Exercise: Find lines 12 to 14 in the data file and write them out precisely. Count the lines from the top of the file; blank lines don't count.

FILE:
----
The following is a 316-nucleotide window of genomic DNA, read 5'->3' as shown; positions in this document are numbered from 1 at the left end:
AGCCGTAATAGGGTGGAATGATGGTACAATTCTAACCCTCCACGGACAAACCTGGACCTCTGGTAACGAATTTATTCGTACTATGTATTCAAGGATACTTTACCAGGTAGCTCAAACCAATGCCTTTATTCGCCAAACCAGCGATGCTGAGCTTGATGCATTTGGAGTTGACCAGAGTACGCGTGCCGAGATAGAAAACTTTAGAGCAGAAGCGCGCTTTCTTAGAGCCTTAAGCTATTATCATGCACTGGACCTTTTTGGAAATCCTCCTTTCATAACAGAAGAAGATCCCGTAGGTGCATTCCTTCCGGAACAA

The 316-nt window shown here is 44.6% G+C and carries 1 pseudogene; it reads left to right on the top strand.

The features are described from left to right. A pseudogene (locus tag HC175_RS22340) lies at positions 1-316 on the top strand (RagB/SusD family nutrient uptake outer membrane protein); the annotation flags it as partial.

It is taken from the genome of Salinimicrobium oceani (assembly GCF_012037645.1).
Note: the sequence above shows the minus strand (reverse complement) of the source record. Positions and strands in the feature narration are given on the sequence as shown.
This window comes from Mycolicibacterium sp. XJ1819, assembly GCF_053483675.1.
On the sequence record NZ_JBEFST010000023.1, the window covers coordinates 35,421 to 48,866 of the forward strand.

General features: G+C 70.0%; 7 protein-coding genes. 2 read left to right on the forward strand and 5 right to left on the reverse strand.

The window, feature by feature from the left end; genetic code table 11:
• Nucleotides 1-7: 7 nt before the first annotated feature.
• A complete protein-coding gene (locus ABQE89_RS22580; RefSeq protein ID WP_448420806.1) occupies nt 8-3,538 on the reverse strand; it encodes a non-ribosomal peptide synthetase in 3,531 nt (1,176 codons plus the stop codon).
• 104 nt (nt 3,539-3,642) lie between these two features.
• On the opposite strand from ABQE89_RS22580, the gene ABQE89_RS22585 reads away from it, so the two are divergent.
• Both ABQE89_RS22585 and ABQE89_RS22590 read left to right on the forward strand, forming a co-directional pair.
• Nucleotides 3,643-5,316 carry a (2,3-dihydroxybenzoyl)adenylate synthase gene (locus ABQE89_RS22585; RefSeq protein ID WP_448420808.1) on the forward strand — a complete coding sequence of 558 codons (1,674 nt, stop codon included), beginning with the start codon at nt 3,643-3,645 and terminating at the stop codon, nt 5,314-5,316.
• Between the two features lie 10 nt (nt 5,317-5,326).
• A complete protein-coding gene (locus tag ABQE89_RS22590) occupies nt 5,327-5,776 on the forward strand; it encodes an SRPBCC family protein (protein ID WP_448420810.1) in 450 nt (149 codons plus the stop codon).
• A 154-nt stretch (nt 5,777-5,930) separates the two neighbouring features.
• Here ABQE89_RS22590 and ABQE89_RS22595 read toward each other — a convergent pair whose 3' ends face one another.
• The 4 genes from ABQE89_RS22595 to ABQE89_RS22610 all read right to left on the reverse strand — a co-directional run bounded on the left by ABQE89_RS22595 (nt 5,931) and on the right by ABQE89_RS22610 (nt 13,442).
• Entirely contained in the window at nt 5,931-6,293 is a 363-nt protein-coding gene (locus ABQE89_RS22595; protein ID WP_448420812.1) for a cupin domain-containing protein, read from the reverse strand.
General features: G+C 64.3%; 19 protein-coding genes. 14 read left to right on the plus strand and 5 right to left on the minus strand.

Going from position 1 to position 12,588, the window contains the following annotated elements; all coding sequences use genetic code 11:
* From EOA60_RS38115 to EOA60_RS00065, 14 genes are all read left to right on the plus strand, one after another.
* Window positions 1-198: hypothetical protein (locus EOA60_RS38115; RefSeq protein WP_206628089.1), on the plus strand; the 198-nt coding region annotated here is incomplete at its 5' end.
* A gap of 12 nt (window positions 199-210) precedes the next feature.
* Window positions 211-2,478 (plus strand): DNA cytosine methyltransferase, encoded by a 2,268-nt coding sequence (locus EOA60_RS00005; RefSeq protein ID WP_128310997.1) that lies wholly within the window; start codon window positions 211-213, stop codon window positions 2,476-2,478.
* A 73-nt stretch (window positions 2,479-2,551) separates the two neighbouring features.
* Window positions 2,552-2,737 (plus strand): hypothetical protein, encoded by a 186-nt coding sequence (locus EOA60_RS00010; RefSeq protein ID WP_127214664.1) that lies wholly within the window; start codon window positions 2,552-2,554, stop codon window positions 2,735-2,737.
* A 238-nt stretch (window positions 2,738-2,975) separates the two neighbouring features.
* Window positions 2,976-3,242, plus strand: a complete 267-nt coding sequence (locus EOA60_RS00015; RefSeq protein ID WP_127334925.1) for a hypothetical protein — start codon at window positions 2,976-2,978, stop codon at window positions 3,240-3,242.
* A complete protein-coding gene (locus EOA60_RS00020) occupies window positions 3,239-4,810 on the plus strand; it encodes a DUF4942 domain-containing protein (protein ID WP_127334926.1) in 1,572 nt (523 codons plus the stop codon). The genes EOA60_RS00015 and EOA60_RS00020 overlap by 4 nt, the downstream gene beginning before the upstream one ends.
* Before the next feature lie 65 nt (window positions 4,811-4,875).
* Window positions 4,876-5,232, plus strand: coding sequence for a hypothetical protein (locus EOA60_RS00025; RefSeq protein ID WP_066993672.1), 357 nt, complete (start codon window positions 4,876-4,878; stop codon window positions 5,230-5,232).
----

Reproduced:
• A complete protein-coding gene (locus ABQE89_RS22580; RefSeq protein ID WP_448420806.1) occupies nt 8-3,538 on the reverse strand; it encodes a non-ribosomal peptide synthetase in 3,531 nt (1,176 codons plus the stop codon).
• 104 nt (nt 3,539-3,642) lie between these two features.
• On the opposite strand from ABQE89_RS22580, the gene ABQE89_RS22585 reads away from it, so the two are divergent.